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§ 1. Preliminary Remarks.
1. The most mysterious and the most familiar fact of consciousness and experience is the union of soul and body in the constitution of our nature. According to the common faith of mankind and of the Church, man consists of two distinct substances, soul and body. By substance is meant that which is. It is the entity in which properties, attributes, and qualities inhere, and of which they are the manifestations. It is therefore something more than mere force. It is something more than a collective name for a certain number of properties which appear in combination. It is that which continues, and remains unchanged under all the varying phenomena of which it may be the subject. The substance which we designate the soul, is immaterial, that is, it has none of the properties of matter. It is spiritual, i.e., it has all the properties of a spirit. It is a self-conscious, intelligent, voluntary agent. The substance which we call the body, on the other hand, is material. That is, it has all the properties of matter and none of the properties of mind or spirit. This is the first fact universally admitted concerning the constitution of our nature.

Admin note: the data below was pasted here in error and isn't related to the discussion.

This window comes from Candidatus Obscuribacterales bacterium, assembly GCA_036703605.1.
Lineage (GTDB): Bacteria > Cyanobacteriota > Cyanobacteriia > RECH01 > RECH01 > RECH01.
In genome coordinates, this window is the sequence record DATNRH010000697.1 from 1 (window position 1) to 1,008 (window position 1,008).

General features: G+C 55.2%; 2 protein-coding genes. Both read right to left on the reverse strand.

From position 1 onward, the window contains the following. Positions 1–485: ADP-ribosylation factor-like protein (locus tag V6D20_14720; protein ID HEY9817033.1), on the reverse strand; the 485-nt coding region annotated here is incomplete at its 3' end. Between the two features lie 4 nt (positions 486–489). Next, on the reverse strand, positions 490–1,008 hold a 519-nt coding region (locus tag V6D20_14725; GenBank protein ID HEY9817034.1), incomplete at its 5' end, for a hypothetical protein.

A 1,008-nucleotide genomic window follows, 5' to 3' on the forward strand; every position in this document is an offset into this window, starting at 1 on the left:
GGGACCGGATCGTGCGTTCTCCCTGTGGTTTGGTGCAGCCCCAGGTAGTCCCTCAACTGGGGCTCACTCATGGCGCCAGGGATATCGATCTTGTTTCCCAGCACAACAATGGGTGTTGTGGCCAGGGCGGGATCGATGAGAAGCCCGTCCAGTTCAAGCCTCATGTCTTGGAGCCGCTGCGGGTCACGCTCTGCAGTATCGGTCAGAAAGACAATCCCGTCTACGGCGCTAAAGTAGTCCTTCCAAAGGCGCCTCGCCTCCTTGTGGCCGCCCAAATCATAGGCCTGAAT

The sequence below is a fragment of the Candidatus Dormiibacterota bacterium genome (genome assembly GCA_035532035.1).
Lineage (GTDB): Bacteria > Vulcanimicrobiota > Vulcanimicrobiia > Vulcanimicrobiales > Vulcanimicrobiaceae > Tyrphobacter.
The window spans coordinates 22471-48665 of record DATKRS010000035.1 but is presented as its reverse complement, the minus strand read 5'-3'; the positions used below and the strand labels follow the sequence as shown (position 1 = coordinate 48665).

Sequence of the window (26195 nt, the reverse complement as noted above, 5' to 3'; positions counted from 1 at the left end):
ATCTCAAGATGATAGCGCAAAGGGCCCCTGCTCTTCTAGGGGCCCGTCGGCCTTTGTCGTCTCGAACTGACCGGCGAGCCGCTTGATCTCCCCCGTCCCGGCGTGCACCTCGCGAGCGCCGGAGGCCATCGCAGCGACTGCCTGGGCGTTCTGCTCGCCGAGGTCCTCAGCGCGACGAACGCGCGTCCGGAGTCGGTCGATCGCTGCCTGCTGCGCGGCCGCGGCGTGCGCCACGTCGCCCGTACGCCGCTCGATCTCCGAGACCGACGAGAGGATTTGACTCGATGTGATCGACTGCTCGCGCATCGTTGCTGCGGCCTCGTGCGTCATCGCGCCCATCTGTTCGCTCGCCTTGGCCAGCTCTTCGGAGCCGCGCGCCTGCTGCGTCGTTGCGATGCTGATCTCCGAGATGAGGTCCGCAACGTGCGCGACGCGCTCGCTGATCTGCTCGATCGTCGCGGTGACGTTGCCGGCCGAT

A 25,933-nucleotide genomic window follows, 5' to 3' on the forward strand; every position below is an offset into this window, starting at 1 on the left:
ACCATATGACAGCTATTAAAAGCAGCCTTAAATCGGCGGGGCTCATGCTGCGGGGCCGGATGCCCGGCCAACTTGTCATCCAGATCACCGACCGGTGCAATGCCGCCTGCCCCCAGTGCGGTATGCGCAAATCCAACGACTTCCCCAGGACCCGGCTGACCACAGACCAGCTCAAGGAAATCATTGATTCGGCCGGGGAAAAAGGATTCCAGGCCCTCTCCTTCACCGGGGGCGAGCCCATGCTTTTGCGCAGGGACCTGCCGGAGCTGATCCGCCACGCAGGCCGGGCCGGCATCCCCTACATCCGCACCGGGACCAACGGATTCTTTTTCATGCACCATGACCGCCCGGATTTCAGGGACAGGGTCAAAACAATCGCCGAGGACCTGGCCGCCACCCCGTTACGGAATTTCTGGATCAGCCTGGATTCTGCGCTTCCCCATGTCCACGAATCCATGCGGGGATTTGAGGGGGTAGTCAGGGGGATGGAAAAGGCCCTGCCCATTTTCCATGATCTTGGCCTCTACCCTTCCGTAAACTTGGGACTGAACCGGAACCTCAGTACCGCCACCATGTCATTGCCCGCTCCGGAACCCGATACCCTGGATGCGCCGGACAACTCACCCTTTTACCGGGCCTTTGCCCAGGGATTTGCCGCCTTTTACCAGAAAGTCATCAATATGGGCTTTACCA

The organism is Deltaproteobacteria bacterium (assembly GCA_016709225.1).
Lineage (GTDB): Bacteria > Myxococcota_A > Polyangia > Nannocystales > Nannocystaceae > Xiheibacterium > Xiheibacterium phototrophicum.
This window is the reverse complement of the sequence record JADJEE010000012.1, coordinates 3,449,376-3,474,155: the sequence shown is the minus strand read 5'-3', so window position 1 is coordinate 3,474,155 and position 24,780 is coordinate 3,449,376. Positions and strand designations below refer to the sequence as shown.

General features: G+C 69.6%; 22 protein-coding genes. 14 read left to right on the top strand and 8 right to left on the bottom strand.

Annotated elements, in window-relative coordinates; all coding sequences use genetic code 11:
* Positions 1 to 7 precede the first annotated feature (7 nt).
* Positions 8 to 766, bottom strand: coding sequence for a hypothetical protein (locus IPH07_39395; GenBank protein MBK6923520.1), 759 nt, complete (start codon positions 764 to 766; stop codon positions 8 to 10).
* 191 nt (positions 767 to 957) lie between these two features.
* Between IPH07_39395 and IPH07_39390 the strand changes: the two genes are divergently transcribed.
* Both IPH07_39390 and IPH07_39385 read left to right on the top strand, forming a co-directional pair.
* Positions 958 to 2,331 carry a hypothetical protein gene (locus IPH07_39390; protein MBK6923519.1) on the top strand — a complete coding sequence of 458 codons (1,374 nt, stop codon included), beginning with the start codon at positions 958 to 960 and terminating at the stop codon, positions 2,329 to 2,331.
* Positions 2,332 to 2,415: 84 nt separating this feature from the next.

2. The second fact concerns the nature of the union between the soul and body. It is, (a.) A personal union. Soul and body constitute one individual man, or human person. There is but one consciousness. It is the man or person who is conscious of sensations and of thoughts, of affections of the body and of the acts of the mind. (b.) It is a union without mixture or confusion. The soul remains spirit, and the body remains matter. Copper and zinc combined form brass. The constituent elements lose their distinctive characteristics, and produce a third substance. There is no such mixture in the union of the soul and body. The two remain distinct. Neither is there a transfer of any of the properties of the one to the other. No property of the mind is transferred to the body; and no property of the body is transferred to the mind. (c.) Nevertheless the union is not a mere inhabitation, a union of contact or in space. The soul does not dwell in the body as a man dwells in a house or in his garments. The body is part of himself, and is necessary to his completeness as a man. He is in every part of it, and is conscious of the slightest change in the state of even the least important of its members.